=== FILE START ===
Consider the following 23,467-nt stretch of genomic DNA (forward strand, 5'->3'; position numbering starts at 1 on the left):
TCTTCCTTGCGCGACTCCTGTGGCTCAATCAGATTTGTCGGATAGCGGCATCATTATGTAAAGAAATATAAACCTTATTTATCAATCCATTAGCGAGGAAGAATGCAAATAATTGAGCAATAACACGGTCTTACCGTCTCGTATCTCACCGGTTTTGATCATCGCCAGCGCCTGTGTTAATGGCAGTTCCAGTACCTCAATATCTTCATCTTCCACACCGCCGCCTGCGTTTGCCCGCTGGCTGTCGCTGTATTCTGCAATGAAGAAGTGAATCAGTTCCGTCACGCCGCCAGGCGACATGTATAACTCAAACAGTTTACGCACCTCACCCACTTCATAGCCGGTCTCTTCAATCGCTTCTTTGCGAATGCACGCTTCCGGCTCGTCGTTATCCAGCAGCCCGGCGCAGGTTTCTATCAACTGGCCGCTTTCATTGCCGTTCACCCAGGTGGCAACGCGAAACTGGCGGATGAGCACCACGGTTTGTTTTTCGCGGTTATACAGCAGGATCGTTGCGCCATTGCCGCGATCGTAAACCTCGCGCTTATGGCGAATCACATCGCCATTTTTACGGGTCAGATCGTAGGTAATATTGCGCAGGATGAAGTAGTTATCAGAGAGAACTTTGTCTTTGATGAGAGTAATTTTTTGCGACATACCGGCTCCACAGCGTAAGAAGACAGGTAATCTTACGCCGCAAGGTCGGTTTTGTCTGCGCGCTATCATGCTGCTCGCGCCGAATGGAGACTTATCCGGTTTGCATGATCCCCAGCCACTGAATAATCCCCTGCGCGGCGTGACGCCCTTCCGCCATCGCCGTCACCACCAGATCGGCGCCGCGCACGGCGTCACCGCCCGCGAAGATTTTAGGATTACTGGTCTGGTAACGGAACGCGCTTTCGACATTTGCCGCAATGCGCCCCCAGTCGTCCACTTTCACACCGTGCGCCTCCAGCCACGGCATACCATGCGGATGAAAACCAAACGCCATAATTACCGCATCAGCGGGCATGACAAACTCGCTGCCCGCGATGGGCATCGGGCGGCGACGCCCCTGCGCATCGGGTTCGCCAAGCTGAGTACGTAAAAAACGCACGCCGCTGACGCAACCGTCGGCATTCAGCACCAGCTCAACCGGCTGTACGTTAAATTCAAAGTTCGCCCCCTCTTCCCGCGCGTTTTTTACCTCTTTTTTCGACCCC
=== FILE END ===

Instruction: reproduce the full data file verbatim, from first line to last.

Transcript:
Consider the following 23,467-nt stretch of genomic DNA (forward strand, 5'->3'; position numbering starts at 1 on the left):
TCTTCCTTGCGCGACTCCTGTGGCTCAATCAGATTTGTCGGATAGCGGCATCATTATGTAAAGAAATATAAACCTTATTTATCAATCCATTAGCGAGGAAGAATGCAAATAATTGAGCAATAACACGGTCTTACCGTCTCGTATCTCACCGGTTTTGATCATCGCCAGCGCCTGTGTTAATGGCAGTTCCAGTACCTCAATATCTTCATCTTCCACACCGCCGCCTGCGTTTGCCCGCTGGCTGTCGCTGTATTCTGCAATGAAGAAGTGAATCAGTTCCGTCACGCCGCCAGGCGACATGTATAACTCAAACAGTTTACGCACCTCACCCACTTCATAGCCGGTCTCTTCAATCGCTTCTTTGCGAATGCACGCTTCCGGCTCGTCGTTATCCAGCAGCCCGGCGCAGGTTTCTATCAACTGGCCGCTTTCATTGCCGTTCACCCAGGTGGCAACGCGAAACTGGCGGATGAGCACCACGGTTTGTTTTTCGCGGTTATACAGCAGGATCGTTGCGCCATTGCCGCGATCGTAAACCTCGCGCTTATGGCGAATCACATCGCCATTTTTACGGGTCAGATCGTAGGTAATATTGCGCAGGATGAAGTAGTTATCAGAGAGAACTTTGTCTTTGATGAGAGTAATTTTTTGCGACATACCGGCTCCACAGCGTAAGAAGACAGGTAATCTTACGCCGCAAGGTCGGTTTTGTCTGCGCGCTATCATGCTGCTCGCGCCGAATGGAGACTTATCCGGTTTGCATGATCCCCAGCCACTGAATAATCCCCTGCGCGGCGTGACGCCCTTCCGCCATCGCCGTCACCACCAGATCGGCGCCGCGCACGGCGTCACCGCCCGCGAAGATTTTAGGATTACTGGTCTGGTAACGGAACGCGCTTTCGACATTTGCCGCAATGCGCCCCCAGTCGTCCACTTTCACACCGTGCGCCTCCAGCCACGGCATACCATGCGGATGAAAACCAAACGCCATAATTACCGCATCAGCGGGCATGACAAACTCGCTGCCCGCGATGGGCATCGGGCGGCGACGCCCCTGCGCATCGGGTTCGCCAAGCTGAGTACGTAAAAAACGCACGCCGCTGACGCAACCGTCGGCATTCAGCACCAGCTCAACCGGCTGTACGTTAAATTCAAAGTTCGCCCCCTCTTCCCGCGCGTTTTTTACCTCTTTTTTCGACCCC